In addition to the firewall as a control point, the traffic must be safely brought on to the network. This is where an always-on VPN connection complements the protection provided by the firewall. An always-on VPN connection to the corporate network, regardless of location, ensures that users have the same enforcement policy regardless of whether they are at using a desktop or using a mobile device.
Secure the Data and Device
Container or isolation technologies and MDM solutions now become options to add on to the network-based firewall protection (with always-on VPN). MDM solutions will establish profiles to govern device settings and device state, while containers and isolation technologies provide additional options for organizations with highly sensitive data and stringent regulatory requirements. Because these options are used with the firewall network protection and a secure always-on VPN connection, security extends to mobile users whether or not they are using container applications, non-IT sanctioned productivity applications or personal applications.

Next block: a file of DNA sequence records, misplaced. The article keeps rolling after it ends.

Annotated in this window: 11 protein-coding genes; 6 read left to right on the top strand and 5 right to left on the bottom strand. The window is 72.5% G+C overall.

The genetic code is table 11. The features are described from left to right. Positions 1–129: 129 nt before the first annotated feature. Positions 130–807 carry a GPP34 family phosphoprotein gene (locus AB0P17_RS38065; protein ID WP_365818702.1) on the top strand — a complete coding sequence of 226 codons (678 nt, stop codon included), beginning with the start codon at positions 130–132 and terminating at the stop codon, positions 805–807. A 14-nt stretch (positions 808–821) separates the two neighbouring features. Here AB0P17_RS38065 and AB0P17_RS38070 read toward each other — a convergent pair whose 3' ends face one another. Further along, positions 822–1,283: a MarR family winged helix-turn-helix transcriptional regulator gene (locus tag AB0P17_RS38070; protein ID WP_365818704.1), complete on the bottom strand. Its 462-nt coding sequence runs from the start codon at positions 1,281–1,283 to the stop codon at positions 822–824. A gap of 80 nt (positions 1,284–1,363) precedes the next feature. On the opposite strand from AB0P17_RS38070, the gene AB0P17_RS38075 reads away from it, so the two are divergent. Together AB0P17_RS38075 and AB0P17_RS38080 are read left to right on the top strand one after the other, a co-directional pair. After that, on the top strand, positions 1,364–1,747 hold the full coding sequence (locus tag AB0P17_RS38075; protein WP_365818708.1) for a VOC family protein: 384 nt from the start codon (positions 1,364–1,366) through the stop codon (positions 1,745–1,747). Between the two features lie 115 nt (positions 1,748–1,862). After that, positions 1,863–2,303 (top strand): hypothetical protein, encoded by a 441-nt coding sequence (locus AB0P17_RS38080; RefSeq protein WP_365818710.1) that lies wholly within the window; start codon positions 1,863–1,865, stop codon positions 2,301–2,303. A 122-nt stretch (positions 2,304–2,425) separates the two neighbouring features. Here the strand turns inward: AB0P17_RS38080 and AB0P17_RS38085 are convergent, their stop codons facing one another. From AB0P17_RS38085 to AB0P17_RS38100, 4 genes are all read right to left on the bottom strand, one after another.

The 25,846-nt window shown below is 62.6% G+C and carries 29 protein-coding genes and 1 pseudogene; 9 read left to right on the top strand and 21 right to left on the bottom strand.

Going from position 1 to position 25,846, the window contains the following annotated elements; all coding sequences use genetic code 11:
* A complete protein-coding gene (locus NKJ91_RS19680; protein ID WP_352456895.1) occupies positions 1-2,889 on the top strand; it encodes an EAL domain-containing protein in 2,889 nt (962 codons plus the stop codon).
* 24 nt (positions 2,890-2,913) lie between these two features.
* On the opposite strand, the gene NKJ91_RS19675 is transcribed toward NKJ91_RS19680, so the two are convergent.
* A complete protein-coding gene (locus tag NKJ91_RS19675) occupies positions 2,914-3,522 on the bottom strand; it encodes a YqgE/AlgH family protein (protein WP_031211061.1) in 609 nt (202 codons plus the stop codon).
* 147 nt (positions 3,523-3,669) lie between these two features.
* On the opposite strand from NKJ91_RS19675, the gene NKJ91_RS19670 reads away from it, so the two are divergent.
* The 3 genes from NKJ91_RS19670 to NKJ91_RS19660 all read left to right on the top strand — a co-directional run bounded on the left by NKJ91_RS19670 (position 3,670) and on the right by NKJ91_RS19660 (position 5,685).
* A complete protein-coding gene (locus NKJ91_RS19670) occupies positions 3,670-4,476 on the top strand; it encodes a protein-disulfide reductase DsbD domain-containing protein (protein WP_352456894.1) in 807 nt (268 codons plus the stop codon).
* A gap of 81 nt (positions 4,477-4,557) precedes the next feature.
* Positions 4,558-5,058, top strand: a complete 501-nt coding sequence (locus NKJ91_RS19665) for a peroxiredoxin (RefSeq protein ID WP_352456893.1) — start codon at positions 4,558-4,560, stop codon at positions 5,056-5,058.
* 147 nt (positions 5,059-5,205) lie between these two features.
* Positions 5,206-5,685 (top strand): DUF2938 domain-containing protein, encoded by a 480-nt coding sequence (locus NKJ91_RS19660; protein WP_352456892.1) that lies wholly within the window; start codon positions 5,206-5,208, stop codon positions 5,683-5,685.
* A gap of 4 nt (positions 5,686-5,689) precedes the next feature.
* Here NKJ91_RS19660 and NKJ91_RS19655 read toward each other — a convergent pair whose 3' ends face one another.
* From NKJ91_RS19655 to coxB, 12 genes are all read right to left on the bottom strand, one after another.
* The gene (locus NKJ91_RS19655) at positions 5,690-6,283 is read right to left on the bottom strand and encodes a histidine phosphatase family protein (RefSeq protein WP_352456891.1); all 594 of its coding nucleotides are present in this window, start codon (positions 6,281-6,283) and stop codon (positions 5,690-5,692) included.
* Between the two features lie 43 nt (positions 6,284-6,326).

In summary, while there are multiple considerations to secure mobile traffic, it’s the network where you must start. This means maintaining a secure connection, keeping the traffic across it safe, and extending it to all users. By retaining control of the network, organizations can embrace mobility by making it safe for all users in all locations, regardless of the device. Starting from this premise, it becomes much easier to think in terms of how to make mobility work for your organization by providing the security to enable safe usage rather than trying to prevent it.